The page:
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Sarah Palin's Husband: The "First Dude"

Todd Palin is a known commodity in Alaska, where his wife, Sarah, is governor, but most of us know nothing about him.

Senior White House Correspondent Bill Plante set out to change that on The Early Show Thursday.

Sarah, of course, is John McCain's running mate.

And, says Plante, while she and Todd are "just plain folks" in their home state, Todd isn't known as the "First Gentleman" there.

Nope. He likes to be called -- the "First Dude."

His full name is Todd Mitchell Palin.

Of course, if the McCain ticket wins, the "First Dude" of Alaska would be known as the "Second Dude" in Washington!

Todd is a member of the steel workers' union, a commercial fisherman, and an oil-field worker.

Remember the CBS show "Northern Exposure"? Well, says Plante, if Todd winds up in the nation's capital, he can kiss that lifestyle goodbye.

"He seems like a nice guy," says Washington Post columnist Sally Quinn. "He is attractive-looking, and I can't see that there would be a problem, unless he doesn't want to belong or fit in himself."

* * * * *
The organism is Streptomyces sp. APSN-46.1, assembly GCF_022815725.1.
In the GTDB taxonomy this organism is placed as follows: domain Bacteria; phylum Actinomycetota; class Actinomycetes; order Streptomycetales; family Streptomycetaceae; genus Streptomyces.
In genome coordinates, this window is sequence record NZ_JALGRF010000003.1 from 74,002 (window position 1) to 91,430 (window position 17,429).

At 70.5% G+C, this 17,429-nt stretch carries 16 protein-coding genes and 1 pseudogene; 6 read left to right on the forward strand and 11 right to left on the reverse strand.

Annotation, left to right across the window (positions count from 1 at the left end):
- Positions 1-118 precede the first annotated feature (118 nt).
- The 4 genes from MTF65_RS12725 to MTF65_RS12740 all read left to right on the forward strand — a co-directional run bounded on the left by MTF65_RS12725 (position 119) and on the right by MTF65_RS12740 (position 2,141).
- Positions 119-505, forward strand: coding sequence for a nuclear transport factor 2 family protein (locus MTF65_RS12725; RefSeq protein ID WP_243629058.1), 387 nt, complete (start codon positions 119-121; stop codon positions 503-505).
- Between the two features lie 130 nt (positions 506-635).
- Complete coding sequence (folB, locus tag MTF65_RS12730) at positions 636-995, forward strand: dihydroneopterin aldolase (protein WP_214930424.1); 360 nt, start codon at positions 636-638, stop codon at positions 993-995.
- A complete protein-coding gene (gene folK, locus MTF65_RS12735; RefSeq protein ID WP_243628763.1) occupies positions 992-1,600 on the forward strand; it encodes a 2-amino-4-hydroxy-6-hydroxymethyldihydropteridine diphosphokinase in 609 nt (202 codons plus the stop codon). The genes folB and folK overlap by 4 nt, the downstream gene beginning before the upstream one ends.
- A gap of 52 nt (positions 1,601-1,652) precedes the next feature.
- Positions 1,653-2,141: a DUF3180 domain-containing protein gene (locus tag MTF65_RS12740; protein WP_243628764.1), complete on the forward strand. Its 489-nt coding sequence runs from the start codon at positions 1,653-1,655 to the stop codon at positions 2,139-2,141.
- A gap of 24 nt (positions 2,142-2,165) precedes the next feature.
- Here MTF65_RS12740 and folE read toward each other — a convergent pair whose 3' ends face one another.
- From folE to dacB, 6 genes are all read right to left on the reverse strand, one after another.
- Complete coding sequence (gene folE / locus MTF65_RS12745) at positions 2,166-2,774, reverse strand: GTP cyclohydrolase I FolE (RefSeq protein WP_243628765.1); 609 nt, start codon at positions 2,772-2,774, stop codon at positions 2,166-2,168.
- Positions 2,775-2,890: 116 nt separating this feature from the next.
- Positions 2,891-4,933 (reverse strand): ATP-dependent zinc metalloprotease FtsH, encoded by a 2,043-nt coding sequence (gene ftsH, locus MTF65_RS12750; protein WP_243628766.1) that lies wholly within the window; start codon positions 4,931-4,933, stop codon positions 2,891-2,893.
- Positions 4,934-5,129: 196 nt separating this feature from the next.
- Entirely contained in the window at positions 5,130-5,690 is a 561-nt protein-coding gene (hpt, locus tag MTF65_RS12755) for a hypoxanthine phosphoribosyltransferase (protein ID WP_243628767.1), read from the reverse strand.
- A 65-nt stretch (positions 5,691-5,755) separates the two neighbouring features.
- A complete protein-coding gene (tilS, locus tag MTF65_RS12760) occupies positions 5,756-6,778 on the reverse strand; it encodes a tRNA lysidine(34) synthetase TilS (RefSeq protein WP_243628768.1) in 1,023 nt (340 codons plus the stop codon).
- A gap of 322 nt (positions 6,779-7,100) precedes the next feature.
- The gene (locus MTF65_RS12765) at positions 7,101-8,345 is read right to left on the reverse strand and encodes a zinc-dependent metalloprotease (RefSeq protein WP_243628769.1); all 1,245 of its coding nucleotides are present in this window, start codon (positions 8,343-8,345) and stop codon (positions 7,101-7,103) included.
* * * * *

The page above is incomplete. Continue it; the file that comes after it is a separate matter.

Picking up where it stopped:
A move to Washington would mean setting up housekeeping with the five Palin kids at the Naval Observatory, home to vice presidents since the 1970s. And if the Second Dude is going to be a stay-at-home Mr. Mom, Plante points out -- it's a great neighborhood!

"It's a real family home," Quinn observes, "and there is a big yard out there, so it's a great place for kids, and it's a wonderful neighborhood where there are a lot of children."

Alaska's "First Dude" is a big outdoors guy -- a championship snowmobile racer.

But, Plante notes good-naturedly, there isn't a single snowmobile dealer in all of Washington, D.C. The nearest place to rev one up is 230 miles away, in Pennsylvania.

There's always fishing -- there's plenty around Washington, though it's "kind of tame" compared to Alaska's, Plante says. And if it's Alaskan king salmon Todd's after, he'll have to pay $23 a pound for it at the fish market!

Would Washington be a culture shock for the Palin family?

Nope, says Quinn, because, "Power is everything in Washington, and whoever is in a position like that of power is going to be very much in demand."

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